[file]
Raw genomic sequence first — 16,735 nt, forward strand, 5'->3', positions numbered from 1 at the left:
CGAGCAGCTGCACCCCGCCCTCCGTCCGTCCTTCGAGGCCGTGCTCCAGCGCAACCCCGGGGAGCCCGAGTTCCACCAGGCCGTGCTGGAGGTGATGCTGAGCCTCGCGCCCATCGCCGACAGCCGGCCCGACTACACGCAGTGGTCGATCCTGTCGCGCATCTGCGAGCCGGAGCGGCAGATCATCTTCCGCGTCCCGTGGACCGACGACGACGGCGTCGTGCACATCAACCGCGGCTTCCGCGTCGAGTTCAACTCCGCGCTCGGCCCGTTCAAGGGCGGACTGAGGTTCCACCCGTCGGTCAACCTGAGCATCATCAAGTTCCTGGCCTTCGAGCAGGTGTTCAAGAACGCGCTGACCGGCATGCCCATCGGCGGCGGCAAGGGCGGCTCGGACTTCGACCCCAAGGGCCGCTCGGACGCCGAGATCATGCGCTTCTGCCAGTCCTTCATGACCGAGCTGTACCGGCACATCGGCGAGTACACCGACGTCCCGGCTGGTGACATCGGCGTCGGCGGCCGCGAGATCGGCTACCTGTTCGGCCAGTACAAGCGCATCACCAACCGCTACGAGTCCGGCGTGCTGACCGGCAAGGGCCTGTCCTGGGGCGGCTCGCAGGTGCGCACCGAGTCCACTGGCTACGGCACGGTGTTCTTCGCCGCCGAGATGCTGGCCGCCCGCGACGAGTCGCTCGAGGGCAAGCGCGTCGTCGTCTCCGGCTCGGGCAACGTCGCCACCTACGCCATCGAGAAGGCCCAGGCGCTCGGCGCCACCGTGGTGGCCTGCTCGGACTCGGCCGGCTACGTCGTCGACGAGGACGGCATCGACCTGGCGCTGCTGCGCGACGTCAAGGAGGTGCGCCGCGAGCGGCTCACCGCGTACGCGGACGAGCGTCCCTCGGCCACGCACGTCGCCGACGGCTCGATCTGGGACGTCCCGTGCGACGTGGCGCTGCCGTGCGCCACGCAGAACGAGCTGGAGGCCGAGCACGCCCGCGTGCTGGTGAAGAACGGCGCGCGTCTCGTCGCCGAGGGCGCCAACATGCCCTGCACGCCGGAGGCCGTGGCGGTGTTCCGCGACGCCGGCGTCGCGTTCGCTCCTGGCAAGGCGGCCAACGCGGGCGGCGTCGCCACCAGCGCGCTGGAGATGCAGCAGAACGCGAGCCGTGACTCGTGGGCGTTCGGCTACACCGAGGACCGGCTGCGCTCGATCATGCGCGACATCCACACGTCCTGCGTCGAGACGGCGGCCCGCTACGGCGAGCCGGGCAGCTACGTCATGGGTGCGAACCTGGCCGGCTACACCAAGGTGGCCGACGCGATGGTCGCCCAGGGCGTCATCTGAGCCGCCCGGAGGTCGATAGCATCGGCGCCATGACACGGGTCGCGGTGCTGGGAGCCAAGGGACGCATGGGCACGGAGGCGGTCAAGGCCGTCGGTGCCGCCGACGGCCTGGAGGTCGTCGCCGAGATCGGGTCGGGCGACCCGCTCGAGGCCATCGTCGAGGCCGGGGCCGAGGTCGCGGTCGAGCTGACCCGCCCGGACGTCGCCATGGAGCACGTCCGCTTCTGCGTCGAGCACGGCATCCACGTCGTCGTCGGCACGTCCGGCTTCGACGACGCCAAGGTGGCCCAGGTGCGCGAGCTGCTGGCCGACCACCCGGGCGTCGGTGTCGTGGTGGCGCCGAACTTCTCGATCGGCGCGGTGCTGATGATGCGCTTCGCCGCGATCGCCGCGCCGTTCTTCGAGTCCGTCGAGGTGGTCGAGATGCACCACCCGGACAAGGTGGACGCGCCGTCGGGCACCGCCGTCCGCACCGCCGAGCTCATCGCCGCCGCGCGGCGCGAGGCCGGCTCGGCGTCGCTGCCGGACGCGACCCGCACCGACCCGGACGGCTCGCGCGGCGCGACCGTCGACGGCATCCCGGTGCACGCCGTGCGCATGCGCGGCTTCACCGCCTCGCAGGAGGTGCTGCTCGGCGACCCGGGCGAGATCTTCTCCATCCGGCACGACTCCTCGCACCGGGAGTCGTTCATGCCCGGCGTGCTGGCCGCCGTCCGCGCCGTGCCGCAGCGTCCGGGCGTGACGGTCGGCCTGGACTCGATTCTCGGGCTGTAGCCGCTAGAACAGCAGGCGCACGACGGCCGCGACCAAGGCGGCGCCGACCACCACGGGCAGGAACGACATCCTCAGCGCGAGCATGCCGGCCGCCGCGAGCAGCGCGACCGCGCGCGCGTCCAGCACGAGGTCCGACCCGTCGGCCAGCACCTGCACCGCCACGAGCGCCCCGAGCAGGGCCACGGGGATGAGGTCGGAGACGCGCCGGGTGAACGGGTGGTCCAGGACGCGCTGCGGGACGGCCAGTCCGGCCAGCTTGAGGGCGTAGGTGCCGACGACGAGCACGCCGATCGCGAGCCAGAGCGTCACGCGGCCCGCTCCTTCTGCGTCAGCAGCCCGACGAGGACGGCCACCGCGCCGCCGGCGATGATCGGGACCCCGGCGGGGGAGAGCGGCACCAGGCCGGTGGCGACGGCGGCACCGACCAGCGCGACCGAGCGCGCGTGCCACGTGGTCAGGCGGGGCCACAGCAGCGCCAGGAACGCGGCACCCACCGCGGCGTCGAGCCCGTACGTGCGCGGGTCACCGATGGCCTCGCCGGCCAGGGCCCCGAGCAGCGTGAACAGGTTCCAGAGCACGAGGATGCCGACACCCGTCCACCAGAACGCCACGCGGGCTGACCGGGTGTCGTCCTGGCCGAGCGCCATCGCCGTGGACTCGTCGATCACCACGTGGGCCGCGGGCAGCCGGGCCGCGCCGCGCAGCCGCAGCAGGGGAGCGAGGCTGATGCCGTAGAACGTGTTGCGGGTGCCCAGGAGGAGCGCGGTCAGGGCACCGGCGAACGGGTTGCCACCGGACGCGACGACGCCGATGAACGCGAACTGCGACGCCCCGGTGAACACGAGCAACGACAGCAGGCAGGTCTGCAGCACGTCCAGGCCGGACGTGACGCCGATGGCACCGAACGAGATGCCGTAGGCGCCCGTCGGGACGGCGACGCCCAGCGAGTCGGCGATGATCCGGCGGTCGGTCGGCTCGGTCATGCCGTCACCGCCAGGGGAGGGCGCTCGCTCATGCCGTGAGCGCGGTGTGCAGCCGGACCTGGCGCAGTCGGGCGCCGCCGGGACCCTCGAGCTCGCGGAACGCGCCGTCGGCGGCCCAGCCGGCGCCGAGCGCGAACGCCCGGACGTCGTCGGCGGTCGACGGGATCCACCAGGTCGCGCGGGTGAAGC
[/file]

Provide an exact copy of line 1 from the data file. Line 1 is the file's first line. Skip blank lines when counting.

Raw genomic sequence first — 16,735 nt, forward strand, 5'->3', positions numbered from 1 at the left: